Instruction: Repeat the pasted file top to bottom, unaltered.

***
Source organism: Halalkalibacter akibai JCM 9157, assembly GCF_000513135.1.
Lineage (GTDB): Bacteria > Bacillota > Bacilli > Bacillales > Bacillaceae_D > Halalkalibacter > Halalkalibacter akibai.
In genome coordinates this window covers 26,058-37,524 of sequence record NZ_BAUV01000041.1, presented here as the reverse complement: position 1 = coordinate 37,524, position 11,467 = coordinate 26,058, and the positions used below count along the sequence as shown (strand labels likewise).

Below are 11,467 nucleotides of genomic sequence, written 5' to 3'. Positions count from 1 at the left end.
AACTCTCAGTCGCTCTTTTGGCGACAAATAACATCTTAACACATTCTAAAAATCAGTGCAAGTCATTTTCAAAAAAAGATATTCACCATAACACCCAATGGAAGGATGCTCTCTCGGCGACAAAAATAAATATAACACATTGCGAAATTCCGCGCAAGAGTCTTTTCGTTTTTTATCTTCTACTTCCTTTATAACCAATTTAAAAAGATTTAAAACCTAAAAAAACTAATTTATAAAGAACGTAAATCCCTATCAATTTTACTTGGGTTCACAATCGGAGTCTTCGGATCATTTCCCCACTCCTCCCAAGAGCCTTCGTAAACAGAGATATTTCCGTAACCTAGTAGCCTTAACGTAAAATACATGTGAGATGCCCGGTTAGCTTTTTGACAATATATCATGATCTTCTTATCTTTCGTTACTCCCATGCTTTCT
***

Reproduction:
Source organism: Halalkalibacter akibai JCM 9157, assembly GCF_000513135.1.
Lineage (GTDB): Bacteria > Bacillota > Bacilli > Bacillales > Bacillaceae_D > Halalkalibacter > Halalkalibacter akibai.
In genome coordinates this window covers 26,058-37,524 of sequence record NZ_BAUV01000041.1, presented here as the reverse complement: position 1 = coordinate 37,524, position 11,467 = coordinate 26,058, and the positions used below count along the sequence as shown (strand labels likewise).

Below are 11,467 nucleotides of genomic sequence, written 5' to 3'. Positions count from 1 at the left end.
AACTCTCAGTCGCTCTTTTGGCGACAAATAACATCTTAACACATTCTAAAAATCAGTGCAAGTCATTTTCAAAAAAAGATATTCACCATAACACCCAATGGAAGGATGCTCTCTCGGCGACAAAAATAAATATAACACATTGCGAAATTCCGCGCAAGAGTCTTTTCGTTTTTTATCTTCTACTTCCTTTATAACCAATTTAAAAAGATTTAAAACCTAAAAAAACTAATTTATAAAGAACGTAAATCCCTATCAATTTTACTTGGGTTCACAATCGGAGTCTTCGGATCATTTCCCCACTCCTCCCAAGAGCCTTCGTAAACAGAGATATTTCCGTAACCTAGTAGCCTTAACGTAAAATACATGTGAGATGCCCGGTTAGCTTTTTGACAATATATCATGATCTTCTTATCTTTCGTTACTCCCATGCTTTCT